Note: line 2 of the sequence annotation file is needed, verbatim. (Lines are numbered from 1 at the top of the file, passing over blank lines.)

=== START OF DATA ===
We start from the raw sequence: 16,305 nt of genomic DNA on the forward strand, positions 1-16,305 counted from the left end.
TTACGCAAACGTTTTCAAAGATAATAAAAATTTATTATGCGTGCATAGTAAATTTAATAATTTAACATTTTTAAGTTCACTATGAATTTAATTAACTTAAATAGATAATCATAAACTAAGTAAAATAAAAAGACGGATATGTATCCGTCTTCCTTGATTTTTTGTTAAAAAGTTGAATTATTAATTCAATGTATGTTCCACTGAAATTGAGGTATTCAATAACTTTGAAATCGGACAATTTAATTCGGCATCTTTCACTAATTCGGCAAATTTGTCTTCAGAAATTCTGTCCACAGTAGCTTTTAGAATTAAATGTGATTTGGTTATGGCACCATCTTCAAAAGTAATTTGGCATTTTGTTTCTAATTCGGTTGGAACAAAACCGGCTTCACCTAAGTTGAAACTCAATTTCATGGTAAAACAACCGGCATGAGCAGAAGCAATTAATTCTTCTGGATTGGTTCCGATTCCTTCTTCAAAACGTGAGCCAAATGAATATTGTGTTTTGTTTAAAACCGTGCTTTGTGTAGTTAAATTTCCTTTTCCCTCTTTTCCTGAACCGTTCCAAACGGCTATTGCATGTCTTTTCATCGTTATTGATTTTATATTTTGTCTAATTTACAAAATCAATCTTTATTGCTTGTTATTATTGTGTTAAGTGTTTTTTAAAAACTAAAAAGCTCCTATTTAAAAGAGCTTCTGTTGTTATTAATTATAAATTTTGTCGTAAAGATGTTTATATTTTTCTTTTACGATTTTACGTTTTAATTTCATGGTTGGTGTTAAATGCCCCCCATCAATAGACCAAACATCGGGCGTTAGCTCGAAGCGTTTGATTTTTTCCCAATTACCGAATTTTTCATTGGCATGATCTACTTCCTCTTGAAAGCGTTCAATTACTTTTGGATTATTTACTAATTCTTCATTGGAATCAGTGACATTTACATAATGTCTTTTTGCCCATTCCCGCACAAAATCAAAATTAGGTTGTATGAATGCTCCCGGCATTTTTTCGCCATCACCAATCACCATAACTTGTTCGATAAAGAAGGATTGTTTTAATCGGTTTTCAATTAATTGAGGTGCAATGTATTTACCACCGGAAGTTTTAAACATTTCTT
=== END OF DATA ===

TTACGCAAACGTTTTCAAAGATAATAAAAATTTATTATGCGTGCATAGTAAATTTAATAATTTAACATTTTTAAGTTCACTATGAATTTAATTAACTTAAATAGATAATCATAAACTAAGTAAAATAAAAAGACGGATATGTATCCGTCTTCCTTGATTTTTTGTTAAAAAGTTGAATTATTAATTCAATGTATGTTCCACTGAAATTGAGGTATTCAATAACTTTGAAATCGGACAATTTAATTCGGCATCTTTCACTAATTCGGCAAATTTGTCTTCAGAAATTCTGTCCACAGTAGCTTTTAGAATTAAATGTGATTTGGTTATGGCACCATCTTCAAAAGTAATTTGGCATTTTGTTTCTAATTCGGTTGGAACAAAACCGGCTTCACCTAAGTTGAAACTCAATTTCATGGTAAAACAACCGGCATGAGCAGAAGCAATTAATTCTTCTGGATTGGTTCCGATTCCTTCTTCAAAACGTGAGCCAAATGAATATTGTGTTTTGTTTAAAACCGTGCTTTGTGTAGTTAAATTTCCTTTTCCCTCTTTTCCTGAACCGTTCCAAACGGCTATTGCATGTCTTTTCATCGTTATTGATTTTATATTTTGTCTAATTTACAAAATCAATCTTTATTGCTTGTTATTATTGTGTTAAGTGTTTTTTAAAAACTAAAAAGCTCCTATTTAAAAGAGCTTCTGTTGTTATTAATTATAAATTTTGTCGTAAAGATGTTTATATTTTTCTTTTACGATTTTACGTTTTAATTTCATGGTTGGTGTTAAATGCCCCCCATCAATAGACCAAACATCGGGCGTTAGCTCGAAGCGTTTGATTTTTTCCCAATTACCGAATTTTTCATTGGCATGATCTACTTCCTCTTGAAAGCGTTCAATTACTTTTGGATTATTTACTAATTCTTCATTGGAATCAGTGACATTTACATAATGTCTTTTTGCCCATTCCCGCACAAAATCAAAATTAGGTTGTATGAATGCTCCCGGCATTTTTTCGCCATCACCAATCACCATAACTTGTTCGATAAAGAAGGATTGTTTTAATCGGTTTTCAATTAATTGAGGTGCAATGTATTTACCACCGGAAGTTTTAAACATTTCTT